Five million stories, five million lessons: How and why Pact measures its global impact

February 6, 2020
A community volunteer in Malawi with the FISH project, one of approximately 100 projects from which Pact gathered impact data in 2019.

What’s behind a single data point?

This year, Pact recorded 5,008,312 data points as part of its annual Global Indicator project, which tracks 14 indicators across Pact’s portfolio of approximately 100 projects in 40 countries. The indicators focus on Pact’s core mission of supporting resilient communities to be heard, capable and vibrant, in the areas of health, governance, livelihoods, energy, natural resources, business and markets, and the cross-cutting areas of capacity development and evidenced based, data-driven learning and adaptive management.

Each of the 5 million-plus data points represents many things. To begin, they represent a rigorous, extensive and coordinated process to ensure the highest quality. This has been streamlined over nine years and includes data passed from hand to hand and continent to continent, at times by motorbike, and at other times by smart phone or advanced online platform.

In an era of Big Data, it’s easy to forget where data come from. We’re awash in data sources and methods that are transforming our world – crowdsourcing, devices that track our every click and step, and advanced analytic technologies such as machine learning, artificial intelligence and quantum computation. People often speak as if we can simply pick data off the street. “Let’s go get data for this,” is an often-heard refrain.

Ultimately, though, data come from someone or something. Often, the most important questions need data that must be purposefully collected and analyzed. From conceptualization to dissemination, the process for the 5 million data points we collected in 2019 went something like this:

And this process does not describe the labor hours, communication exchanges and opportunity costs associated with an annual global project of this scale, now in its ninth year.

Why does Pact do all this? For one thing, we recognize that – however blasé we have become about data as a society – Pact needs data not only to help with strategic decision-making, but also for transparency and accountability to the people we serve. By collecting and sharing this data freely on our website, we are being transparent about where we focus our energy and resources and are accountable for the actions we take and their results.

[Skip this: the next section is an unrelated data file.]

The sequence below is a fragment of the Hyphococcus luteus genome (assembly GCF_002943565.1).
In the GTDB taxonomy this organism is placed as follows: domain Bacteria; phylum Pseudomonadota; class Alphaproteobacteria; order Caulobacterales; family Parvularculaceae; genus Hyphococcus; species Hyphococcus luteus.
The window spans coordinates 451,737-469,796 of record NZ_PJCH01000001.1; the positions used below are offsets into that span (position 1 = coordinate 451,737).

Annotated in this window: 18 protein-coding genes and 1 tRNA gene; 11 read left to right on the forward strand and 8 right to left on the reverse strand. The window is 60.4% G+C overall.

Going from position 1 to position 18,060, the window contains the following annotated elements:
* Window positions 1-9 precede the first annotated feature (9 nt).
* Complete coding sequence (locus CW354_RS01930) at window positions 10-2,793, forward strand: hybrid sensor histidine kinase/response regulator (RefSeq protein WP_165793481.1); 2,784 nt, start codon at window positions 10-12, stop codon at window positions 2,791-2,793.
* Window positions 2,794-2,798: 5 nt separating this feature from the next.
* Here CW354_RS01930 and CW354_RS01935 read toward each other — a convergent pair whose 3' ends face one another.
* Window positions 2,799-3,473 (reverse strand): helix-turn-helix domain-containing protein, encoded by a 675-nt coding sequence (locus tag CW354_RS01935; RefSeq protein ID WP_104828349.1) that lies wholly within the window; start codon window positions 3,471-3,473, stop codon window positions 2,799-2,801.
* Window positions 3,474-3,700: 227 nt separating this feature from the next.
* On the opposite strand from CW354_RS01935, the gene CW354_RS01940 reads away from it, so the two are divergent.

On another level, Pact collects this data because each of those 5 million data points is a story – a story about one part of one life. Together, they help us adapt our strategies and push us to reach more lives in more efficient and sustainable ways.

For example, one data point from among the 5 million from this past year represents a single group of women in a savings and loans group, known at Pact as a WORTH group. That single group is in turn comprised of 30 women, who in turn each have a family, a community and attendant responsibilities.

Of that one data point, we need to ask ourselves: How are the participants using those savings? How have their lives been impacted by those savings? And how did Pact contribute to that? By asking these questions, we know what we can do better next year to improve our efficiency and increase the sustainability of our impact.

For example, this WORTH group lives on the edge of Gombe town in eastern Nigeria. Through the savings and loans group set up by Pact two years ago and accompanying financial literacy support and enterprise development training, they created a group business. Thanks to their pooled savings, they bought three sewing machines and invested in materials to craft unique toiletry bags and purses that they sell together at the market. They have been so successful that they are currently in pursuit of new markets to sell their products. Also thanks to their pooled savings, they participated in a birth preparedness savings initiative and were able to support group members who needed hospitalization.

Based on this one data point from this one story, and the questions we asked of it, we know that Pact’s signature approach to savings and loans is creating value and improving lives. We also know that to sustain our impact, we need to link our WORTH program to Pact’s scalable entrepreneurship model and invest in access to our smartphone application for savings and loans, called myWORTH, which provides financial services and digital learning to groups that otherwise wouldn’t have such access. These linkages to markets, formal financial services and technical skills will support them to grow their businesses and access resources currently out of reach and in a more sustainable way. That way, we will reach more women and have more stories of improved lives next year.

This year, Pact added two more indicators, and we are embarking on a project that will greatly expand our global indicators to enable more fine-grained strategic and participatory decision-making and accountability to those we serve. This demonstrates Pact’s commitment not only to evidence-based decision-making, but also evidence-based learning and adaptation. Both are critical, especially in an era of Big Data, when the questions we ask and how we use data are more important than ever.

The right data can help us make the right decisions. The best data can also tell us a story to remind us why we are collecting them in the first place. This keeps us accountable to the people we serve, both in the past and for the future.


Pact is committed to rigorous measurement and data transparency. A handbook that defines our indicators and describes our methodology is available upon request, and our website,, includes interactive visualizations of our results, including historical data.

Read the full Measuring Pact's Mission 2019 report here